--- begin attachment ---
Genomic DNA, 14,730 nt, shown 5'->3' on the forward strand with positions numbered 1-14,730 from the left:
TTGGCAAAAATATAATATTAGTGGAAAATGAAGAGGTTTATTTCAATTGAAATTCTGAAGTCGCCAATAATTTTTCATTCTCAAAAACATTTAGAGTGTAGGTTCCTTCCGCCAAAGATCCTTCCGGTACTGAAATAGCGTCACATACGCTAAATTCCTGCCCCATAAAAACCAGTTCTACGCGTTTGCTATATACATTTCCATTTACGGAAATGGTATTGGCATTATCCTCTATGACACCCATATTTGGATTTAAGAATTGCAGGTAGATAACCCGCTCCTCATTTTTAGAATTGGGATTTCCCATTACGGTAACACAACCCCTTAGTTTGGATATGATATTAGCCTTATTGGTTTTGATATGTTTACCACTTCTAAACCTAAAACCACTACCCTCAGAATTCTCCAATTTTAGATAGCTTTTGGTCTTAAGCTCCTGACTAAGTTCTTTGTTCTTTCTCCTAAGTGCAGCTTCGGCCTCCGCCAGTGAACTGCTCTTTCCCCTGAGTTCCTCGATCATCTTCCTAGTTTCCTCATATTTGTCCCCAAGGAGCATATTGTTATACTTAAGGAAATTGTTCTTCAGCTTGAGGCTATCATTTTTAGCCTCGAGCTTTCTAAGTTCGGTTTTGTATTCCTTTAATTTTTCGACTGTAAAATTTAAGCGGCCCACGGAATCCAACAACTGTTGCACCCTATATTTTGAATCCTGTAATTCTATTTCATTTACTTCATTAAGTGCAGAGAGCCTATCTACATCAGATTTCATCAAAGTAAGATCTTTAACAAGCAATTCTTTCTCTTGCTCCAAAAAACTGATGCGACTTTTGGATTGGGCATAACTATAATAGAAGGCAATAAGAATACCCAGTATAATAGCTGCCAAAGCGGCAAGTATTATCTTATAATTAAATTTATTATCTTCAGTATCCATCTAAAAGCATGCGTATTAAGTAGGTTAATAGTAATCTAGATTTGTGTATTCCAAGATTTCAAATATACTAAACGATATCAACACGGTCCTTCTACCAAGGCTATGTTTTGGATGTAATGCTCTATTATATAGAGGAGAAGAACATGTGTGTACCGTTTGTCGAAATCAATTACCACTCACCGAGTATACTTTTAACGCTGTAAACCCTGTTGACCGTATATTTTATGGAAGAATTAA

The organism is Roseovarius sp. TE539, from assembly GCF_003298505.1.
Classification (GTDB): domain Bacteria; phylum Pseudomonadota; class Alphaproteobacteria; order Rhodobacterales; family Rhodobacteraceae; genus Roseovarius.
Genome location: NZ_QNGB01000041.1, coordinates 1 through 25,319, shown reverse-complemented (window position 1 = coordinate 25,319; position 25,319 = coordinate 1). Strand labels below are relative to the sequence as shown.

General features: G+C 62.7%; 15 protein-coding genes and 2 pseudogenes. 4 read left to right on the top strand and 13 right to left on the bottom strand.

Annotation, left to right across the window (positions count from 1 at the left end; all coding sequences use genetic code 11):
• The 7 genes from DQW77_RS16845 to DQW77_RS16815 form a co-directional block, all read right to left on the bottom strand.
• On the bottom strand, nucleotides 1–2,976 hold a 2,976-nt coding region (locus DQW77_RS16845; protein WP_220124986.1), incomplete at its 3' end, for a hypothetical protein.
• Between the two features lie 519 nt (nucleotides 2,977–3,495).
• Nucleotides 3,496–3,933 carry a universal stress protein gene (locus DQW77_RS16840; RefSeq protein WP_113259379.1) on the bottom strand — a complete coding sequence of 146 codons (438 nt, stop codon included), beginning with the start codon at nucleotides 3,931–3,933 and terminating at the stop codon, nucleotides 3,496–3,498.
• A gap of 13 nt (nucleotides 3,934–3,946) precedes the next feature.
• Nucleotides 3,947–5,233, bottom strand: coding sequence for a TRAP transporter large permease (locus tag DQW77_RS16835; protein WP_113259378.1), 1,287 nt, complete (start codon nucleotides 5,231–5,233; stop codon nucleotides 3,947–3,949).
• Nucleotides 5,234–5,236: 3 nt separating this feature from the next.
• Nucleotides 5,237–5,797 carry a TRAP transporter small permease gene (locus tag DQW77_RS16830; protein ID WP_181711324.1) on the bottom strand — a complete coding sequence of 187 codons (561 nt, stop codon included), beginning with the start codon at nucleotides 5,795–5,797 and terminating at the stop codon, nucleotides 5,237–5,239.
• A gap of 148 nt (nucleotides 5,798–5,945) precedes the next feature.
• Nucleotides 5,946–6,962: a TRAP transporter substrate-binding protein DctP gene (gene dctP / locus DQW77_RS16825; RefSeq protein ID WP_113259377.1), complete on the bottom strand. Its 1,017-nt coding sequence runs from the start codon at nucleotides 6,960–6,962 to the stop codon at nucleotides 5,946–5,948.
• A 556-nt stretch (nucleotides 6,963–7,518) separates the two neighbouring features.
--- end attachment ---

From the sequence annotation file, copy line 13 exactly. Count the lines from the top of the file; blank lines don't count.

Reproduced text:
• Nucleotides 3,947–5,233, bottom strand: coding sequence for a TRAP transporter large permease (locus tag DQW77_RS16835; protein WP_113259378.1), 1,287 nt, complete (start codon nucleotides 5,231–5,233; stop codon nucleotides 3,947–3,949).